I've been thinking about Richard Brautigan for a few days.
It started, like many of my musings these days, with the Commonwealth Utilities Corporation. Oops, I thought, maybe Friday afternoon isn't a good time to pay my bills.
Two laps around the parking lot should have warned me. Maybe they're all in Joeten shopping, thought I. Oh. No. The line snaked in a backwards 'S' around the ropes with its twitching tail almost at the door. They probably just cashed their paychecks. What's my excuse?
Years of training kicked in. I looked for acquaintances to kill some time chatting. No luck. I carefully calibrated the personal space of the attractive girl in front of me. That didn't seem to be a problem with the Chinese guy crowding behind. Line etiquette; that cultural thing.
It got more complicated when we reached the 'S'; total strangers forced to stand face-to-face. We all studied each other, not too closely and definitely not too long. I memorized every sign in the room, studied the ceiling, studied the floor. Studied the video camera, but not too closely and not too long. What's that all about? Get a grip, I told myself, they're not going to drag you out of the line for looking.
A small boy sat on the floor and kicked a wooden partition out of boredom. I chuckled, for the benefit of the embarrassed mother and because I was a little jealous of him.
Finally, a familiar face. Okay, we'd just played against each other a few times in a pool league. Not important, today we were good buddies, and the line trudged forward.
Another boy got caught looking at me too long. I smiled at him. He'll learn.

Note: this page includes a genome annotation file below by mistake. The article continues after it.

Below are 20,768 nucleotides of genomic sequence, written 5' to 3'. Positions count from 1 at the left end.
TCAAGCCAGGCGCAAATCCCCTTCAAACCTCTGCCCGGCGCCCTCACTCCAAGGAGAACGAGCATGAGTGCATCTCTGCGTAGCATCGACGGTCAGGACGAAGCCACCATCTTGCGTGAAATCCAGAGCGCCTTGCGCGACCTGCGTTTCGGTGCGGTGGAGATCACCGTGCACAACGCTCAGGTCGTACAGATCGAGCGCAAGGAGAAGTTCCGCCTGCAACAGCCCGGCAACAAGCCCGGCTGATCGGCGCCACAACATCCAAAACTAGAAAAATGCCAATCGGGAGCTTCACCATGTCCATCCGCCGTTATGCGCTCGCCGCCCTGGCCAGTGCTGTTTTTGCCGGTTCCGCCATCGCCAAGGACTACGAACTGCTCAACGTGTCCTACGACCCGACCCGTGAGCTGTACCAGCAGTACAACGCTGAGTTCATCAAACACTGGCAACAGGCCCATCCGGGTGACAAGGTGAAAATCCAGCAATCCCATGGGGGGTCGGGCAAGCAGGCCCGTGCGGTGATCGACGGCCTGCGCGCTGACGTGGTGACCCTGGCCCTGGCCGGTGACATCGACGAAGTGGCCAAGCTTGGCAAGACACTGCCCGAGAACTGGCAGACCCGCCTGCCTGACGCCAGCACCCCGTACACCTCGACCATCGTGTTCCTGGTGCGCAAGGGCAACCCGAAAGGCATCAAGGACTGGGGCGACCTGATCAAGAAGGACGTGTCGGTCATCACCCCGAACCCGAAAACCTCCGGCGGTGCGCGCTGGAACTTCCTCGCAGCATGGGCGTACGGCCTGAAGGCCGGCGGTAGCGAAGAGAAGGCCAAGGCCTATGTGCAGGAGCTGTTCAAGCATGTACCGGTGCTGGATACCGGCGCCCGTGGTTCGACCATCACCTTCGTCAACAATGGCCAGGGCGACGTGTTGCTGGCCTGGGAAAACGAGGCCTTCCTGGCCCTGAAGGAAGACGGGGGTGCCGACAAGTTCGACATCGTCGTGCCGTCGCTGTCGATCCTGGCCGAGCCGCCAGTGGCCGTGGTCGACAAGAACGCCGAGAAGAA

Really, somehow I knew it was coming. When only one person was in front of me a cashier frowned. She studied her paperwork, went into the supervisor's office and started querying the other cashiers. I thought of Brautigan.
"It always happens when you're next in line, doesn't it?" I asked the girl in front of me. She smiled and answered. We were honorary acquaintances after an hour in line.
The next cashier patiently waited for her customer as someone walked up and gave her a few bills. She must have texted a friend because she was short of cash. I'm guessing, mind you, because one sign said to respect other customers' privacy. The first messenger didn't bring enough. Another friend came, and another after five minutes. (Maybe I'm exaggerating) I thought of the Sistine Chapel.
The third cashier had her own worries. I wasn't watching closely-- privacy, you know-- but there seemed to be some haggling involved, with the customer periodically reaching into various pockets.
I'd recreated most of Complicated Banking Problems, a Brautigan short story, by the time I sailed through my turn at the counter. He was back in my head after all of these years.
That was the only story I could remember, but an amazing thing happened. I Googled his stories but didn't even have to open most links. The title would bring them back, or a teaser like "When I got there they were burying the lion in the back yard again. As usual, it was a hastily dug grave..."
I liked him a lot at a certain time, though I took some flak because he wasn't a Serious Writer. I can live with that; it was his surrealist sensibility I was looking for.
And I found someone reading the story: